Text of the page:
A three-year study of families conducted by the University of Virginia’s Institute for Advanced Studies in Culture reveals some of the similarities and differences among America’s parents today.
This year, as part of Catholic 101, we begin a new series called “Married Saint of the Month.” We’ll feature a man or woman who responded to God’s call to holiness through the vocation of marriage. Our series begins with Elizabeth Ann Seton, the first American-born canonized saint.
Fr. Rice writes: “It seems odd that we haven’t had better success with a Christian celebration for the New Year. It’s a time that is ripe for introspection and personal renewal, out with the old year, and in with the new.”
The family has a vital role in fostering peace according to Pope Benedict XVI in his message for the Jan. 1, 2013, World Day of Peace.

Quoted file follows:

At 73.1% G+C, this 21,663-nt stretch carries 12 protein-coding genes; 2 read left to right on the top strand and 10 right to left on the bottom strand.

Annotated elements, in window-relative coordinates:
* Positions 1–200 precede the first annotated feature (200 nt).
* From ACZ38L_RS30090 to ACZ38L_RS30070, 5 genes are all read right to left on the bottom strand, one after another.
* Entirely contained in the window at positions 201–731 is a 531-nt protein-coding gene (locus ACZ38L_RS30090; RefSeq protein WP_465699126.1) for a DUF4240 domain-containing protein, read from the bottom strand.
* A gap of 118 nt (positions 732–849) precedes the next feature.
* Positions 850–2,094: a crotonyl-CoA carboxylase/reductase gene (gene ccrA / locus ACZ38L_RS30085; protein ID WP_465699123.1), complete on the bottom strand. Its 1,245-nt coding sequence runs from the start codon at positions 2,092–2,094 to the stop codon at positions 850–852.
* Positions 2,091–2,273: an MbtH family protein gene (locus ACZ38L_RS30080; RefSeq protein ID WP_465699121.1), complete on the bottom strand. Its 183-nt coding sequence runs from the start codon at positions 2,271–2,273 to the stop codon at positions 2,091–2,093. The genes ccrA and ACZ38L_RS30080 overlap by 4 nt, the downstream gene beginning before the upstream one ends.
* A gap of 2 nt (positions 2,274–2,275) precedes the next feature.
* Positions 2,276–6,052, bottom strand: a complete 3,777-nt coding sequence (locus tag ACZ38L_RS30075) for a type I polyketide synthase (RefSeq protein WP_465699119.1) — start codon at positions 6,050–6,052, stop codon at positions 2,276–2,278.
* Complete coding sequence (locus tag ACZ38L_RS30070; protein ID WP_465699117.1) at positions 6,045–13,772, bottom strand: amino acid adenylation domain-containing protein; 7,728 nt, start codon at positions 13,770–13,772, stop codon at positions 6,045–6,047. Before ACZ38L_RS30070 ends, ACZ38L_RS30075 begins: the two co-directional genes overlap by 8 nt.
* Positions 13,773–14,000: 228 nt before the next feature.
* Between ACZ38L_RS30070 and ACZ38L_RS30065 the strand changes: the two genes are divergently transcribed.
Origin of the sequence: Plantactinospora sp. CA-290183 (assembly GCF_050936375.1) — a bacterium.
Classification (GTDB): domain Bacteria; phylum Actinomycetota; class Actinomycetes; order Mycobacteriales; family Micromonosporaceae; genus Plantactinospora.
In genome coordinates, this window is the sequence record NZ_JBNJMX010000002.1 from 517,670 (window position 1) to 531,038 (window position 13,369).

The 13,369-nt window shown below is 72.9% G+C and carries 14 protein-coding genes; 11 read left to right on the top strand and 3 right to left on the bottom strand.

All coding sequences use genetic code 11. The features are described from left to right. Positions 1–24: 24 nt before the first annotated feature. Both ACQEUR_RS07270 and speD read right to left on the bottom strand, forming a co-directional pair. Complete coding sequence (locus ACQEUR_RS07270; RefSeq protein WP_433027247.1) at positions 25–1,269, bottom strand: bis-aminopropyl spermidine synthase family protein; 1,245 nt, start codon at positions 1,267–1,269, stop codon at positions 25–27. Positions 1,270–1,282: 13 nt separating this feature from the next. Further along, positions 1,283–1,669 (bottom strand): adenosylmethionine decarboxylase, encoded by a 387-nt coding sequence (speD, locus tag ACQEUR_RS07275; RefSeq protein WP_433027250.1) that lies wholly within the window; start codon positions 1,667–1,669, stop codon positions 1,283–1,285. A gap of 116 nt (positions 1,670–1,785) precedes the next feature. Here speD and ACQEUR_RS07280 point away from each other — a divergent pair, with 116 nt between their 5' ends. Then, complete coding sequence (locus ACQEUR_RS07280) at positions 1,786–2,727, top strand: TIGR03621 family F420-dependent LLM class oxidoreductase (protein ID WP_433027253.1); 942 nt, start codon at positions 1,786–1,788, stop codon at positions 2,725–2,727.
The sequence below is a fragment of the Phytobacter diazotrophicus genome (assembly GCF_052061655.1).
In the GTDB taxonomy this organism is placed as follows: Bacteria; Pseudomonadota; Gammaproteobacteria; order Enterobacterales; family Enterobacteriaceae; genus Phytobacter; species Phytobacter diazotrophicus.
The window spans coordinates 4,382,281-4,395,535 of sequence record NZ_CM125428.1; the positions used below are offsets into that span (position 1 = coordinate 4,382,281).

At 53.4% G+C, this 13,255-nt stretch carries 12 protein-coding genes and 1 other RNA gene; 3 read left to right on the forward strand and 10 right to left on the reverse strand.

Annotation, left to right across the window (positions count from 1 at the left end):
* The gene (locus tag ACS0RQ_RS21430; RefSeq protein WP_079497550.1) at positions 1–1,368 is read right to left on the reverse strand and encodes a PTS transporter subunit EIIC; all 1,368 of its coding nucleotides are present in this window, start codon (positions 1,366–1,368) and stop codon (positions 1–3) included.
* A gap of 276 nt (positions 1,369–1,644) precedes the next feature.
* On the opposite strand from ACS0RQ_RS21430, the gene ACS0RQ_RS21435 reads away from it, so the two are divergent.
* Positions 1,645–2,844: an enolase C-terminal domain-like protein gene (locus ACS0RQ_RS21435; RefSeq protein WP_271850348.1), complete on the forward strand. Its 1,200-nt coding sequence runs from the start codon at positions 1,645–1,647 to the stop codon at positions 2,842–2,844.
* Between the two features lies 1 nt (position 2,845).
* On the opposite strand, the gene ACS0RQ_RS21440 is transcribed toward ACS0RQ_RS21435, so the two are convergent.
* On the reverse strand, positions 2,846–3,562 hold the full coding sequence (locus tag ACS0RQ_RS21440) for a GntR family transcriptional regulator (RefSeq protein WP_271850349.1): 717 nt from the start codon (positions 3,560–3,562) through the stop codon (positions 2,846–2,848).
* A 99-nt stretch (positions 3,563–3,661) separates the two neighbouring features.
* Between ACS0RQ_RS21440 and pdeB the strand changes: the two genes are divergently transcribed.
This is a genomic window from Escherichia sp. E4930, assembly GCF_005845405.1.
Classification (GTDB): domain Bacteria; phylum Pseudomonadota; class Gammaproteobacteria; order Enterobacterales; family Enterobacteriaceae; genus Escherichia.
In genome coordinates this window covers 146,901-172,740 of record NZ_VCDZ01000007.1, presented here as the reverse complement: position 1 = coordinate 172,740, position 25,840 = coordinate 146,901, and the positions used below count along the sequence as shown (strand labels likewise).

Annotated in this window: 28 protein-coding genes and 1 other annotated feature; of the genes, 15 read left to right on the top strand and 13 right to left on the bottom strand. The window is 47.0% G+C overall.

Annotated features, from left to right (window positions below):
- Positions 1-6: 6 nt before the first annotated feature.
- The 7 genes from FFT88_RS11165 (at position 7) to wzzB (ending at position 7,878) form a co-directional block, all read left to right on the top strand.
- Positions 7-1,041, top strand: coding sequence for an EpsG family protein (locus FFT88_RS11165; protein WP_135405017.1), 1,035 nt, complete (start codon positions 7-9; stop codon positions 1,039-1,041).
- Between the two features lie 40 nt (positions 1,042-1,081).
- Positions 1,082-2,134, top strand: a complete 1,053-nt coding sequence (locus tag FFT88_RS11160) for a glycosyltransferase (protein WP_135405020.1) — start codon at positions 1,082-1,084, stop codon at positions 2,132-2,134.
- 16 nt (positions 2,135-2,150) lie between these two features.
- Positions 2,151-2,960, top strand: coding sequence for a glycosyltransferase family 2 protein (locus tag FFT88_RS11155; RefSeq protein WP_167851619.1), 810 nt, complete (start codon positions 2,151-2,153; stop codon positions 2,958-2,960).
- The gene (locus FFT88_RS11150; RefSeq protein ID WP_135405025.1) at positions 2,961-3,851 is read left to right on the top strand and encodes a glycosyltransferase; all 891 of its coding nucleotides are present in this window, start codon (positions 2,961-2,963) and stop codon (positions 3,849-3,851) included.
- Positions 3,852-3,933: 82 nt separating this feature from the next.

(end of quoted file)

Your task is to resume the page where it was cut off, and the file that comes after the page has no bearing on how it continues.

In this Christmas season, many people may give or receive smartphones or other technology that can access the new social media. Social networking can be a wonderful way means of keeping in touch and reaching out to others, but it has a shadow side. How can we remain present to those who are part of our daily life?
In its concluding “Message to the People of God,” the October world Synod of Bishops underscored the role of the church’s married couples and families in the new evangelization. The Synod’s message also addressed the role of grandparents in the family and the pastoral needs of divorced and remarried Catholics.
In popular culture, a wedding ring’s significance would probably be that it conveys that a person already is married. Do wedding rings have more meaning for Catholics?
Here’s a book for anyone who faces important decisions, whether related to marriage and family or not. The author explains how to discern God’s will when we are faced with two good possibilities.
As the Synod of Bishops continues in Rome, many emphasized the role of married couples and families in the new evangelization. They are not just the recipients but the agents of evangelization.